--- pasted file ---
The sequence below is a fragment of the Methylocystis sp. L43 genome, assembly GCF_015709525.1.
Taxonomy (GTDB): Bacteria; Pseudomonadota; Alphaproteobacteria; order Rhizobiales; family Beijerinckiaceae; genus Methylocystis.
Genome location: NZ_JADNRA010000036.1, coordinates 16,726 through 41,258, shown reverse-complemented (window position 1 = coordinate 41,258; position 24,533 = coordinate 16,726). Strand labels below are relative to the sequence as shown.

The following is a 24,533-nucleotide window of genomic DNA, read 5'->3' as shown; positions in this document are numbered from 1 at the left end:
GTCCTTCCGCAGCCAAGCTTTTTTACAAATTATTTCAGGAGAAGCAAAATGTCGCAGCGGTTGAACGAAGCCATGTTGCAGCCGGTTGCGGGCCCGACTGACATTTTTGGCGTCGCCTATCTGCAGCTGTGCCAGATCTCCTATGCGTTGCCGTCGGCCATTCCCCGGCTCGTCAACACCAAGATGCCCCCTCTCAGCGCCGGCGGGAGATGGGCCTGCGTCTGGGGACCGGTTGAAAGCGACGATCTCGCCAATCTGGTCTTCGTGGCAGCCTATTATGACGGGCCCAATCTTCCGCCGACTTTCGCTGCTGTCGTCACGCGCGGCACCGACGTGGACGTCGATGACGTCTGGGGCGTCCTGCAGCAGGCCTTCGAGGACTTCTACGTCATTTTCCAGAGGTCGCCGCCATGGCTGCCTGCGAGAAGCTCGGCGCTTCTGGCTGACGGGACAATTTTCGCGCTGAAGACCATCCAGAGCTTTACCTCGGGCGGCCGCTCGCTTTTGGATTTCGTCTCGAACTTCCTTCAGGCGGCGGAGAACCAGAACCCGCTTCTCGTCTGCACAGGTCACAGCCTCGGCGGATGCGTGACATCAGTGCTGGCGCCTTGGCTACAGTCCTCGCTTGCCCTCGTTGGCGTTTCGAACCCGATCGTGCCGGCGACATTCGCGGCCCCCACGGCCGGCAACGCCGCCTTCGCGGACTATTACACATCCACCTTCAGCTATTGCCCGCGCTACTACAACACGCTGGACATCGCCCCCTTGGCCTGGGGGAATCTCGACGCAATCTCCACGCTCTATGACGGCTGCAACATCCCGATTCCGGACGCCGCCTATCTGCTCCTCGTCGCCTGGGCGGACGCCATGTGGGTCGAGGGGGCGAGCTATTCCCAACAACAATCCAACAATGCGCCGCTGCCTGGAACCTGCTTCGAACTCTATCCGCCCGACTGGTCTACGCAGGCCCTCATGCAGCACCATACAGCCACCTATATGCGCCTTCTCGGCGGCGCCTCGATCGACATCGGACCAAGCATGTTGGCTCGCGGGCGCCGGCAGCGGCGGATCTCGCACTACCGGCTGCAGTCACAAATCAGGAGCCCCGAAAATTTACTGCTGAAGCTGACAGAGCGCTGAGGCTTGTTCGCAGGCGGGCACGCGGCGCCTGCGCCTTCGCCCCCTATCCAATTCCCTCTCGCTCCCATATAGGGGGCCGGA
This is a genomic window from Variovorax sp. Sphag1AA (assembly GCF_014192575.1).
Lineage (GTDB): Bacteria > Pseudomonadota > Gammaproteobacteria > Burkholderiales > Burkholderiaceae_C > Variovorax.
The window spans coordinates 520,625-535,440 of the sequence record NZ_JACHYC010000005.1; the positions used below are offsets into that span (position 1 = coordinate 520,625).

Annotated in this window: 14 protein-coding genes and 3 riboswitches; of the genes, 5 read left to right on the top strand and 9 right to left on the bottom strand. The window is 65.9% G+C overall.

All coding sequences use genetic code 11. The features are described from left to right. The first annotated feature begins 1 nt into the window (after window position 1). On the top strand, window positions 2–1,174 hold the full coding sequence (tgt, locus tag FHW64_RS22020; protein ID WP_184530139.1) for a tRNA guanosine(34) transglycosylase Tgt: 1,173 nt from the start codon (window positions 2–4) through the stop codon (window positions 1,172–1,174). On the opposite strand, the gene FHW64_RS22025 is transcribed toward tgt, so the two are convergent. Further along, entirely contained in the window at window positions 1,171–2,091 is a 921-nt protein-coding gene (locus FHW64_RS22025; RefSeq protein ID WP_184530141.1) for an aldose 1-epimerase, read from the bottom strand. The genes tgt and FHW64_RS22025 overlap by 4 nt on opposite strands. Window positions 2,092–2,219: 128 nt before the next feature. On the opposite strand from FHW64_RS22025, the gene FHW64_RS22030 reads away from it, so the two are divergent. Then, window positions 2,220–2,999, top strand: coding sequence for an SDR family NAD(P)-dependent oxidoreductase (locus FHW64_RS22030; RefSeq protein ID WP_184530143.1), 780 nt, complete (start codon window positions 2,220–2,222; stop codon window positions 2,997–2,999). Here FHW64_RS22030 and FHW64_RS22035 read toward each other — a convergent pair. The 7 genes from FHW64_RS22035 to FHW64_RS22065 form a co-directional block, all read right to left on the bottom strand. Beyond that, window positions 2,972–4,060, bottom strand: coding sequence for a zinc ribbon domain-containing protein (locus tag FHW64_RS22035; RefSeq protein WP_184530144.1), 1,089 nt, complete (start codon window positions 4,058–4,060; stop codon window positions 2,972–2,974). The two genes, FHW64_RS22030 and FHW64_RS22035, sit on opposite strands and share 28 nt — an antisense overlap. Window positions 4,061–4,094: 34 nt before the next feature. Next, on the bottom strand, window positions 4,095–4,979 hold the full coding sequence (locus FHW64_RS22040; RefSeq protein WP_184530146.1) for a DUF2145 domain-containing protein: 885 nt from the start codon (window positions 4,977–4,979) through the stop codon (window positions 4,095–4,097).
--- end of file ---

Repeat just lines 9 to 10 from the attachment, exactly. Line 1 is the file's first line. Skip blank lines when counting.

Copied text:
Annotated in this window: 14 protein-coding genes and 3 riboswitches; of the genes, 5 read left to right on the top strand and 9 right to left on the bottom strand. The window is 65.9% G+C overall.

All coding sequences use genetic code 11. The features are described from left to right. The first annotated feature begins 1 nt into the window (after window position 1). On the top strand, window positions 2–1,174 hold the full coding sequence (tgt, locus tag FHW64_RS22020; protein ID WP_184530139.1) for a tRNA guanosine(34) transglycosylase Tgt: 1,173 nt from the start codon (window positions 2–4) through the stop codon (window positions 1,172–1,174). On the opposite strand, the gene FHW64_RS22025 is transcribed toward tgt, so the two are convergent. Further along, entirely contained in the window at window positions 1,171–2,091 is a 921-nt protein-coding gene (locus FHW64_RS22025; RefSeq protein ID WP_184530141.1) for an aldose 1-epimerase, read from the bottom strand. The genes tgt and FHW64_RS22025 overlap by 4 nt on opposite strands. Window positions 2,092–2,219: 128 nt before the next feature. On the opposite strand from FHW64_RS22025, the gene FHW64_RS22030 reads away from it, so the two are divergent. Then, window positions 2,220–2,999, top strand: coding sequence for an SDR family NAD(P)-dependent oxidoreductase (locus FHW64_RS22030; RefSeq protein ID WP_184530143.1), 780 nt, complete (start codon window positions 2,220–2,222; stop codon window positions 2,997–2,999). Here FHW64_RS22030 and FHW64_RS22035 read toward each other — a convergent pair. The 7 genes from FHW64_RS22035 to FHW64_RS22065 form a co-directional block, all read right to left on the bottom strand. Beyond that, window positions 2,972–4,060, bottom strand: coding sequence for a zinc ribbon domain-containing protein (locus tag FHW64_RS22035; RefSeq protein WP_184530144.1), 1,089 nt, complete (start codon window positions 4,058–4,060; stop codon window positions 2,972–2,974). The two genes, FHW64_RS22030 and FHW64_RS22035, sit on opposite strands and share 28 nt — an antisense overlap. Window positions 4,061–4,094: 34 nt before the next feature. Next, on the bottom strand, window positions 4,095–4,979 hold the full coding sequence (locus FHW64_RS22040; RefSeq protein WP_184530146.1) for a DUF2145 domain-containing protein: 885 nt from the start codon (window positions 4,977–4,979) through the stop codon (window positions 4,095–4,097).